Laughs, Sports, and Richard

By Tony McClean
Updated: January 2, 2006

NEW HAVEN, Ct. — It been a few years since God sent Richard Pryor to his eternal home. You get the feeling that the Almighty has had a few hearty bellylaughs over the that period of time.

One of the best Christmas gifts I ever got was a CD box set of his greatest albums. From “Was It Something I Said?” to “Here & Now”, the collection is living proof of his greatness.

In looking back at his incredible comedic career, even I was surprised how much an influence the world of sports had on his comedy material and most importantly, his movie career.

Whether he was imitating Leon Spinks (remember “I ain’t got nuthin’ to lose!!”), talking about a sparring session with Muhammed Ali, his “rehab” days with Jim Brown, or playing a washed-up minor leaguer in “Brewster’s Millions”, Rich always seemed to be in a “sports” mode.

Just take a look at this slight sampling of Pryor’s movies:


Based on the days of the Negro League, Rich plays Charlie Snow, a light hitting outfielder who hopes to be the first player to break baseball’s color barrier. His aliases include Charlie Nevada, a “Cuban” ballplayer and Chief Takahoma, an “Indian” ballplayer. Also, fellow actor Sam Shaw played “Esquire” Joe Callaway, a Jackie Robinson based character in the movie. Many years later, Shaw would play a stuttering boxer opposite Pryor in Harlem Nights.


Playing opposite Pam Grier (That lucky dog!!), Rich stars in the life story of Wendell Scott, the first black stock car racing champion in America. Ironically, most of the film was shot on location in Danville, Virginia, and Georgia. A Virginia native, Scott got his start on the dirt tracks in the South. While the movie wasn’t a box office success, it gave sports fans and moviegoers a chance to look back at one of the great black pioneers of sport.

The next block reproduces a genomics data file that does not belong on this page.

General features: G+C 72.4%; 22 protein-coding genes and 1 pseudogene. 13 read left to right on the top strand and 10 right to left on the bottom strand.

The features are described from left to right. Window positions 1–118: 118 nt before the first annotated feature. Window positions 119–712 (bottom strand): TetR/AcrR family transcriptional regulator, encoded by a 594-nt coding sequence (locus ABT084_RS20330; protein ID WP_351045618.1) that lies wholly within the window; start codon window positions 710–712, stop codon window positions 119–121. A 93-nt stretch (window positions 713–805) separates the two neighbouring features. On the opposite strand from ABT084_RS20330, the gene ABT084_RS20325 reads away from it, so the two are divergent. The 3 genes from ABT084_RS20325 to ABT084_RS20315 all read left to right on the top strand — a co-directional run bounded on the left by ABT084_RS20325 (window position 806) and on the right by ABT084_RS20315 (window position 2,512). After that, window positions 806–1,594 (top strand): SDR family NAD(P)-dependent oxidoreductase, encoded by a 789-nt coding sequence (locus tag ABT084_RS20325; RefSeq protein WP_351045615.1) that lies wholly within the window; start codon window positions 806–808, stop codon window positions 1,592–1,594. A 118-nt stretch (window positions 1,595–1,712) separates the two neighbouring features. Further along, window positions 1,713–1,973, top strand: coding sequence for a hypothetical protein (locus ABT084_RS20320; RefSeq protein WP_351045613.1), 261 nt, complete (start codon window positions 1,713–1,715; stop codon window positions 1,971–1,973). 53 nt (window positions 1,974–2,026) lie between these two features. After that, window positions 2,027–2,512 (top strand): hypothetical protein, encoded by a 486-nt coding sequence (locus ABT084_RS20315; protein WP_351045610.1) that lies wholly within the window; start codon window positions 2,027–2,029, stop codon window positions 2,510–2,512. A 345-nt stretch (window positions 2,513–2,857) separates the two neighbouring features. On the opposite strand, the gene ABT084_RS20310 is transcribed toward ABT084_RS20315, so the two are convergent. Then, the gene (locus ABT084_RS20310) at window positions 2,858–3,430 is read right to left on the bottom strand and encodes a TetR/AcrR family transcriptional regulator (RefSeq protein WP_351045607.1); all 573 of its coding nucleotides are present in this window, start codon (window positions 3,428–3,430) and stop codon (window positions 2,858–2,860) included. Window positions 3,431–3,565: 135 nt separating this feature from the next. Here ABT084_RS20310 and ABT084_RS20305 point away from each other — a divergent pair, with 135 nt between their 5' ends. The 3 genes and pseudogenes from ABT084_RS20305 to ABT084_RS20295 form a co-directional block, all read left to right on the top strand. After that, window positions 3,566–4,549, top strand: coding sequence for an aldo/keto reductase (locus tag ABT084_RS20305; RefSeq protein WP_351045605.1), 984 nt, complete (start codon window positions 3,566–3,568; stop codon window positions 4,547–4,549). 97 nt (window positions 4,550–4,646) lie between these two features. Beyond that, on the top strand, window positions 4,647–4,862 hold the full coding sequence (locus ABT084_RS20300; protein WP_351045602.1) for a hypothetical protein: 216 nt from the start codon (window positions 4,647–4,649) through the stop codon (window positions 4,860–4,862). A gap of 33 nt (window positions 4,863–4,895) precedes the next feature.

One of three “buddy” movies made by Rich and Gene Wilder (“Silver Streak” and “Another You” were the others). The pair are framed for a bank robbery and end up in a western prison. The fellas are having difficulty adjusting to the new life until the warden finds that Skip (Wilder) has a natural tallent for riding broncos with the inter-prison rodeo coming up. The climatic scenes (including Rich as a rodeo clown) are shot at one of the biggest rodeos in the Southwest.


In a remake of the 1945 original movie, Rich plays Monty Brewster, a minor league baseball player who has to waste $30 million in 30 days in order to inherit the money. However he’s not allowed to tell anyone about the deal. One of the many things he does is put together an exhibition game with his minor league team against the New York Yankees. It also includes a run for office (remember “None Of The Above”). In this movie, his romantic interest is the lovely Lonette McGee (“Sistah” from Sparkle)